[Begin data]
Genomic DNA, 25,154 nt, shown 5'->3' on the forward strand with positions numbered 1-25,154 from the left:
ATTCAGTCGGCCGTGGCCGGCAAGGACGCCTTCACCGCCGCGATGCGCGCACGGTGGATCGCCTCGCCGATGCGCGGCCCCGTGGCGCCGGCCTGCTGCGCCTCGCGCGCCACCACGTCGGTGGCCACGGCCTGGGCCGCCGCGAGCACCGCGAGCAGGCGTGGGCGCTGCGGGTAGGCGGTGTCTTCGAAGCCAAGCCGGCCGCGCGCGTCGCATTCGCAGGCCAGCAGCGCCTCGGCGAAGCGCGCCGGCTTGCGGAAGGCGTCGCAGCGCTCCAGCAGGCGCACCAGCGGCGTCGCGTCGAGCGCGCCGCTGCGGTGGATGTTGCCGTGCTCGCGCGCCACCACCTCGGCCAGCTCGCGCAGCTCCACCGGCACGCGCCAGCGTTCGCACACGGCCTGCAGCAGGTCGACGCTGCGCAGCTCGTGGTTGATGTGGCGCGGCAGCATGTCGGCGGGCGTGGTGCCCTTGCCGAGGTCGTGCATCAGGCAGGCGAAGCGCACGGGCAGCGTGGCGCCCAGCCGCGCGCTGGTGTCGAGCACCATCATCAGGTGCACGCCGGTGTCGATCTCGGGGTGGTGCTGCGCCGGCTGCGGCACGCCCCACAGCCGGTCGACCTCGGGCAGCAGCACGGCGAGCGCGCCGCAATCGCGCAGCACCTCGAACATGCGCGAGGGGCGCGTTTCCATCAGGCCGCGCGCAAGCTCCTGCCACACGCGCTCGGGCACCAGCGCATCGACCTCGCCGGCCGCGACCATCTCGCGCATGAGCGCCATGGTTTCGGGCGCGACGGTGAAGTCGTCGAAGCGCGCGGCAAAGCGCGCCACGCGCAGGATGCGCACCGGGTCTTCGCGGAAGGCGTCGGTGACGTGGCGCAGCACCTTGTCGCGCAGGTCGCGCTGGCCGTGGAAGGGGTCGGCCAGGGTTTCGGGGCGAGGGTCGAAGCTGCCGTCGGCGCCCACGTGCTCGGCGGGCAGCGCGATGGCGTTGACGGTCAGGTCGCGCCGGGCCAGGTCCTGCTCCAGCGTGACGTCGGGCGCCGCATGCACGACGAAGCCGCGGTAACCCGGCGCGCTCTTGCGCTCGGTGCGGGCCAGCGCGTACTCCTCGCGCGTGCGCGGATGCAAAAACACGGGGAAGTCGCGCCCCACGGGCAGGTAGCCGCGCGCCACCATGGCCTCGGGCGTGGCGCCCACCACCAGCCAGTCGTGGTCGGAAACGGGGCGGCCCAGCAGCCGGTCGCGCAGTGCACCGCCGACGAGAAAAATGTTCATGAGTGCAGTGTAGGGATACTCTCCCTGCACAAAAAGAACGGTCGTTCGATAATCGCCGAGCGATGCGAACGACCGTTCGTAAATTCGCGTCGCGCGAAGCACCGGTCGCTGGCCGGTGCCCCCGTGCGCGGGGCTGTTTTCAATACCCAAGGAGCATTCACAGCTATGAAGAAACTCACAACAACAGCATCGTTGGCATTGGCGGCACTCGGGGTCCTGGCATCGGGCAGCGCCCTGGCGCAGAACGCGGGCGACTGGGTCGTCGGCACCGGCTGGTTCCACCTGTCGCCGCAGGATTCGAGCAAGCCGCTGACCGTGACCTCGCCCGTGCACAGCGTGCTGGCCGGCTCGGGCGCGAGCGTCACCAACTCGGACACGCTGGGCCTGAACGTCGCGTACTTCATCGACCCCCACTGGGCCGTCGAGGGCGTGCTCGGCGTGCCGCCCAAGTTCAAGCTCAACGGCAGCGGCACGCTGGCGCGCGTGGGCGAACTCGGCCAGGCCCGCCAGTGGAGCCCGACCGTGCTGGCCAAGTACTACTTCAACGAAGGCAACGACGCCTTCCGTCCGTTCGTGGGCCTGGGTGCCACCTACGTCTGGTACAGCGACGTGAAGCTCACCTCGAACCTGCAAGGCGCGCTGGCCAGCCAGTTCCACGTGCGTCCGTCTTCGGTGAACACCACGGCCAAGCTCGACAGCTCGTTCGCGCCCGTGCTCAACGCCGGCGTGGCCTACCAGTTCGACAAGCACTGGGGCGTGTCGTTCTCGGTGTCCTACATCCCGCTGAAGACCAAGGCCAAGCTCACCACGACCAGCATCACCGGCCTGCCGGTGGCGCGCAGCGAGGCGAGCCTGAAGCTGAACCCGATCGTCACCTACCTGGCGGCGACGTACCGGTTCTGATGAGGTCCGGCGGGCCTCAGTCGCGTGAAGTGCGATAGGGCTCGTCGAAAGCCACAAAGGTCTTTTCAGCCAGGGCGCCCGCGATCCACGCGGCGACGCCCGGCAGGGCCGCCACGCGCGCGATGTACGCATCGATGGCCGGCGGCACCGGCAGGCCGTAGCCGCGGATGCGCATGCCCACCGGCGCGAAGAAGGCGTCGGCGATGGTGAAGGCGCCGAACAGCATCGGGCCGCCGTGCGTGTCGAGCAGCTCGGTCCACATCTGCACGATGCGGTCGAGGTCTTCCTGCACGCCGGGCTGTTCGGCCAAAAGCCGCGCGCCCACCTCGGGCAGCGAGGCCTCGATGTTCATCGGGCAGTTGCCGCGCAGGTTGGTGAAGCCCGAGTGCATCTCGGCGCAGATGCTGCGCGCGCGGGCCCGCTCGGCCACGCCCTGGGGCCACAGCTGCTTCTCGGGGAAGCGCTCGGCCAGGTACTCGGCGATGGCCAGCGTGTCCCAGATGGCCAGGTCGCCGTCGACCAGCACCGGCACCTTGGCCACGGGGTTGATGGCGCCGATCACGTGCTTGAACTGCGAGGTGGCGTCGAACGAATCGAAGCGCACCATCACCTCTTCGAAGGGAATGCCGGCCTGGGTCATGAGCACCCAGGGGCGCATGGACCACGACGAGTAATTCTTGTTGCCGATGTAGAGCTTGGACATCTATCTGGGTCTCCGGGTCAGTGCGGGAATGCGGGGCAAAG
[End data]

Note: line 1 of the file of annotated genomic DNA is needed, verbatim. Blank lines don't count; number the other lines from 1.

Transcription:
Genomic DNA, 25,154 nt, shown 5'->3' on the forward strand with positions numbered 1-25,154 from the left: